Letter to the Editor: Art students respond to departure of art teacher Bruno Baran

These letters are in response to the article, “Students reflect on loss of art teacher.” To read the original article, click here.

I have only known Mr. Baran for a few short months, but me and my fellow students truly felt the loss of Mr. Baran. He was always there to guide us in our art projects and never failed to improve our day. I am thoroughly disappointed with the school’s handling of the firing of our teacher. I completely and entirely understand the school’s reasoning behind keeping the cause of Mr. Baran’s firing a secret; but because of their lack of closure, rumors continue to fly around the school with little proof and no way to disprove them. The school has simply told us that all of the rumors they have heard are “not true,” pushing the students to continue onward with their guessing game. The school hasn’t realistically addressed these rumors. They haven’t told us which ones are true, simply the ones “they heard” are not true. These rumors will continue to fly around the school, chipping away at what little dignity the school has left Mr. Baran with, until either the truth is found through unorthodox means or a “false truth” is held to be true. I strongly believe that the school needs to address this issue before it gets even more out of hand than it already has.

Sophomore Matthew Foulk

Art is one of the things that make me who I am. Through art, I have become the person I am now and have discovered aspects of myself I didn’t know existed. Studio is not just a class I take because I had to choose an elective, but rather a time for me to express my creativity and be my authentic self. An hour of drawing seems to pass by in mere minutes. Drawing can be a mental break from reality, a strategy to deal with the stress of life. What used to be another school class has transformed into a time that I hold very dear and appreciate everyday. It was the highlight of each school day. Art is a passion that I can only hope everyone has the opportunity to experience.

Teachers are the educators of the future generation and hold a most important role in shaping our youth into successful, driven young men and women. It is not easy to find teachers who truly care about each and every one of their students. Mr. Baran was one such teacher. He wasn’t just one of my teachers, but he had also become a friend.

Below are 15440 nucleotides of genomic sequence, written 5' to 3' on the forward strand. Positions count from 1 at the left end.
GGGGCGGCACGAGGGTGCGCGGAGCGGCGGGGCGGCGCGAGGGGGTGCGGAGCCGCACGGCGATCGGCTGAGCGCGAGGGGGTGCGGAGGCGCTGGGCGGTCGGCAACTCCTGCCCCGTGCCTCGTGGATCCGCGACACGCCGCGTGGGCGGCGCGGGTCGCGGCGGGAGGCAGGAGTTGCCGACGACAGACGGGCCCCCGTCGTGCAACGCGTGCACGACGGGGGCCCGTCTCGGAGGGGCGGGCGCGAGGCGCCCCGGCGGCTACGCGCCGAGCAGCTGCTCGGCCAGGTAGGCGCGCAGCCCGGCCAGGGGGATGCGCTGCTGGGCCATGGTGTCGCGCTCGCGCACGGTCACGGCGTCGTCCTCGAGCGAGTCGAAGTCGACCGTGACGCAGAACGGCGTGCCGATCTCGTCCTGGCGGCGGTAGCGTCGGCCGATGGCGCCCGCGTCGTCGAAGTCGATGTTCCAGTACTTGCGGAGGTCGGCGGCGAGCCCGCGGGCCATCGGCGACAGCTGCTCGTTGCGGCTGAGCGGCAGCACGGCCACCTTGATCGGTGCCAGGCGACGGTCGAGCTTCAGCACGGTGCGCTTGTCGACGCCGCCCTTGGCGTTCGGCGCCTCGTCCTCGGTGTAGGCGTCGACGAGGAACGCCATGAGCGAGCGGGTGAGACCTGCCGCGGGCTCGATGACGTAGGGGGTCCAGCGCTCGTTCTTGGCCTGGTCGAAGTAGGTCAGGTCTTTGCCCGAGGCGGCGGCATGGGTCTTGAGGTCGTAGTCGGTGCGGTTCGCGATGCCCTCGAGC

The art room is a place where students can go on their off mods or at lunch to paint or draw, or even to escape the stress of school. Now the room no longer feels like the same art room. It no longer houses the source of joy and understanding and acceptance that Mr. Baran brought. Studio is now a source of hurt, and it has become sad for me to enter.

Studio was once my favorite class of all because of Mr. Baran and my classmates. Not only was he a great teacher, but his “eccentric” personality made everyone love him, along with his sense of humor. Our class was special because, together, we came to realize he went above and beyond for all of us: planning field trips, coordinating events, organizing the art show, filling the walls with our artwork. Aside from inspiring his students, he was also an accomplished artist. He traveled on weekends competing in painting competitions. I remember the first day of Studio 1. The entire class was silent, shy and timid. I never would have imagined loving studio so much. Studio class now is like a family, all helping each other out.

I still can’t grasp the fact that I won’t be taught by my favorite teacher any longer. It feels weird walking into the art room, without being greeted by Mr. Baran’s cheerful demeanor. The art room was turned upside down, and within one weekend John Carroll did not feel like the same school I have gone to since freshman year. No more crazy studio classes, no more coffee throughout the day, no more laughing at the endless jokes, no more Mr. Baran. These are all things that my classmates and I will miss dearly.

Junior Studio 3 student Delaney Link